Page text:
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The Right to Pass On Property: A Civil or Natural Right?

There are two ways at looking at devising property: that it’s a natural right or that it’s a civil right. Blackstone and Jefferson both thought devising property was a civil right because it’s regulated by the government. Locke, however, believed that devising property is a natural right because taking care of our descendants is a God-planted desire and devising property is a way to do that.

 

In the United States, devising property was viewed as a civil right until 1987 when the Supreme Court decided the landmark case of Hodel v. Irving. In the 19th century, Congress said Indian land would pass to the owners’ children. This resulted in severely fractured interests. To solve the problem, Congress said that such lands would escheat to the tribe. The issue was whether the escheat provision is a taking without just compensation. The Court held that the right to pass on valuable propety to one’s heirs is a valuable right, and the complete abolition of both the descent and devise of a particular class of property may be a taking because the value of the interests, though nominal, isn’t valueless. The right to pass on property is part of the bundle of sticks. Descent and devise may be regulated, but not abolished.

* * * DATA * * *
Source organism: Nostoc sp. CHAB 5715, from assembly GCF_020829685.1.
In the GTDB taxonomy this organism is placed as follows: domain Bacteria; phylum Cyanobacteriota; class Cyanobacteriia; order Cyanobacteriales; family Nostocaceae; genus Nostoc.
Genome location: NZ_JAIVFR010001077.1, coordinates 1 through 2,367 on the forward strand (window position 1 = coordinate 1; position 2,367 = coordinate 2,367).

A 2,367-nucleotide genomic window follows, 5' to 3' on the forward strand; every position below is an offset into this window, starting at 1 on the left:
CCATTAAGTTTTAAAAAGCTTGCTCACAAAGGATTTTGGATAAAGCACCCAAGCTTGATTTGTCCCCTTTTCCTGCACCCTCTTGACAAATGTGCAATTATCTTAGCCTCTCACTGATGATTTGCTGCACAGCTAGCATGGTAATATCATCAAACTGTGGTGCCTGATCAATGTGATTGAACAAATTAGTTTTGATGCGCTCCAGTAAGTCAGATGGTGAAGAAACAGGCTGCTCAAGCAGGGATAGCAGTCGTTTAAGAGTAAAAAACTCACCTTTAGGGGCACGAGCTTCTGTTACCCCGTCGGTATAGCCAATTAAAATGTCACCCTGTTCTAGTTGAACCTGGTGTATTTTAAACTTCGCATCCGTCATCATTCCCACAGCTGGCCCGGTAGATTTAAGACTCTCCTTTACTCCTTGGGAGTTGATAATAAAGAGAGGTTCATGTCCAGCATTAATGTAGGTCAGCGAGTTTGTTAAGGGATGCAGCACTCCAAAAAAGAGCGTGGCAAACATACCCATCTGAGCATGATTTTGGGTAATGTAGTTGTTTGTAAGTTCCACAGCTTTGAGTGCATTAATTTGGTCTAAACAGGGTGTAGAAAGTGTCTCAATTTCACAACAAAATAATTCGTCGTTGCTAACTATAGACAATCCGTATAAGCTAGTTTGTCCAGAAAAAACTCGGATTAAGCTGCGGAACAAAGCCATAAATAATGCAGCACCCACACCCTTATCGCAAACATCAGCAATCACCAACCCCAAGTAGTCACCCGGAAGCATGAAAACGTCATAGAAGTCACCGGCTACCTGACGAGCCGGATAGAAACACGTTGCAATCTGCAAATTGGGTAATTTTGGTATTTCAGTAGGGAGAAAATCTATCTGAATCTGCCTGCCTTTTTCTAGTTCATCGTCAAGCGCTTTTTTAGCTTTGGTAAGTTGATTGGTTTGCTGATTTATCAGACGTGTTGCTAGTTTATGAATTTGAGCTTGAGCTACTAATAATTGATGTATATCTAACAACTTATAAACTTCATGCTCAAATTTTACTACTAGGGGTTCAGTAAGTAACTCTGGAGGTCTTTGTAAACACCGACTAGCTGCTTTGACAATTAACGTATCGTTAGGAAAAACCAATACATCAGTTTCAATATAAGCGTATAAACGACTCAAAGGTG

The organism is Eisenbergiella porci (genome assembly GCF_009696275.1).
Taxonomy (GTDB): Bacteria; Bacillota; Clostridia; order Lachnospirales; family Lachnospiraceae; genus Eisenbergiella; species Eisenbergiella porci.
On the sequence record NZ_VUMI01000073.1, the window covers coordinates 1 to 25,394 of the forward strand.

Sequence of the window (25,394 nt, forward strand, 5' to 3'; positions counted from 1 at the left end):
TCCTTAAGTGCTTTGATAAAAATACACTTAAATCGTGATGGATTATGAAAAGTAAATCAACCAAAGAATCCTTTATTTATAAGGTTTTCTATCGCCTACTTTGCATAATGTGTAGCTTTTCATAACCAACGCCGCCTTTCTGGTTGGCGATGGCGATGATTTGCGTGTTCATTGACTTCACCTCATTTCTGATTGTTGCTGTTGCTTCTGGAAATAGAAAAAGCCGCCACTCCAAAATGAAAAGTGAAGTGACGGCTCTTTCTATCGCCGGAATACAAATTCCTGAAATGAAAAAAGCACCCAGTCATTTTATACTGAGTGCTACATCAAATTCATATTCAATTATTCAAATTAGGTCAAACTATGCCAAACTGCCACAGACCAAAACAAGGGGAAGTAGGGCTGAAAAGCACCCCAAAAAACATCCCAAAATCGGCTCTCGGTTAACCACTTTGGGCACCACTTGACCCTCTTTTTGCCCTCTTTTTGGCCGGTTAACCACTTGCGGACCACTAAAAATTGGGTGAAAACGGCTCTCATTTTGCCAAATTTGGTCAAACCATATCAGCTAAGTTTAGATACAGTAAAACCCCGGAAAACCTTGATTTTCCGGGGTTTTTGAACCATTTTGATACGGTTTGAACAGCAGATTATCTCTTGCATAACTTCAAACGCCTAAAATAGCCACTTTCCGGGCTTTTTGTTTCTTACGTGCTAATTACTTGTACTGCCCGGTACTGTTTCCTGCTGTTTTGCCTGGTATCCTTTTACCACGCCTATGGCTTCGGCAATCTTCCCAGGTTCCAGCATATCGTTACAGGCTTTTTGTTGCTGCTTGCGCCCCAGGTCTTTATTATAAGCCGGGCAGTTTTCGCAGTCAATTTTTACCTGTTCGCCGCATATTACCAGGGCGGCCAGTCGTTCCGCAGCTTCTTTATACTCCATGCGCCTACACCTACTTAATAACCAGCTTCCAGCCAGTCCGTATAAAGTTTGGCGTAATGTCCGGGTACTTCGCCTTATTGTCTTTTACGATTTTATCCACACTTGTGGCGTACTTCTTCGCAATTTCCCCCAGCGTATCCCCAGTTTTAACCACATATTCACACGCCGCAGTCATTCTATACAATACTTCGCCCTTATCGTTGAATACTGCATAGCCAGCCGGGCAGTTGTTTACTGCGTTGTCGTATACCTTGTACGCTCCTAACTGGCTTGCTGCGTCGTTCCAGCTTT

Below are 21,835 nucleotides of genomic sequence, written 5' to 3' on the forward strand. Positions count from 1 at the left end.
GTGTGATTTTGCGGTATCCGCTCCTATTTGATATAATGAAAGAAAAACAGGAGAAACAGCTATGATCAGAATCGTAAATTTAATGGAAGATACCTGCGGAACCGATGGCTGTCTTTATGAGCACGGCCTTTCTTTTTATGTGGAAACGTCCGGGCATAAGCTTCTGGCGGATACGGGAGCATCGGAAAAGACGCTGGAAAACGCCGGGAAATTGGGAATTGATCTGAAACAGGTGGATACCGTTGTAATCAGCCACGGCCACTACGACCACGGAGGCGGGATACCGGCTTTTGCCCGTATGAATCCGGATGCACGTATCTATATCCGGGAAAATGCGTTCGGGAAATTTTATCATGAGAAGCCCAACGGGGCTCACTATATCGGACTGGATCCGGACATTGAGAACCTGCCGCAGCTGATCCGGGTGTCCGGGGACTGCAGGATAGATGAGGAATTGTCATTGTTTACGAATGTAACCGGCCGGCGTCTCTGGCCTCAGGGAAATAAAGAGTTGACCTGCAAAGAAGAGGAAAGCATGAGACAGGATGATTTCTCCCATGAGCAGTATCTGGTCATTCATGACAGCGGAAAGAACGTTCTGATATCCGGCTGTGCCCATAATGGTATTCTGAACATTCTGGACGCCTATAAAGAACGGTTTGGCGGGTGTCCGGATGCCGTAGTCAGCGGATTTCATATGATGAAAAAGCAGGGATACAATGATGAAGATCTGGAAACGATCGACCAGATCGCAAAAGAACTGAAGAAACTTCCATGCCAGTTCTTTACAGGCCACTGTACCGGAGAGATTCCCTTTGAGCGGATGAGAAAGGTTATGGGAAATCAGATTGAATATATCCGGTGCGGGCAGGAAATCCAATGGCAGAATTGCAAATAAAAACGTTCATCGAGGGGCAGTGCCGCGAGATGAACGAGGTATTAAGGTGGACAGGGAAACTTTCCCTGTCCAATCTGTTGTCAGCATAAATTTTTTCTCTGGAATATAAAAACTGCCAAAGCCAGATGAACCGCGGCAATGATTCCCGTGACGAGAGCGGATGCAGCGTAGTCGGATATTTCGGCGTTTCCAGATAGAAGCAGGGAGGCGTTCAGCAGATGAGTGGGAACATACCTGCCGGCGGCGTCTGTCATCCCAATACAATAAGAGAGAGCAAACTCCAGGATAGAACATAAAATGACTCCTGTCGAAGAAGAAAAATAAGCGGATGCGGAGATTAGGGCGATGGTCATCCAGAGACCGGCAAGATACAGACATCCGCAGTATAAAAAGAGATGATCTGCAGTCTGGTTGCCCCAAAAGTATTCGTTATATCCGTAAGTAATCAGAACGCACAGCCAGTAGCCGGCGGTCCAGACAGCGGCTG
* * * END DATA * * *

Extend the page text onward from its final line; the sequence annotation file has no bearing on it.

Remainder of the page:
This represented a shift to the natural view of devising property. Note that this doesn’t concern the right to inherit, only the right to devise. Thus, if my parents wrote me out of their will, I wouldn’t be able to assert a right to inherit.

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August 27, 2007 - Posted by | Wills & Estates

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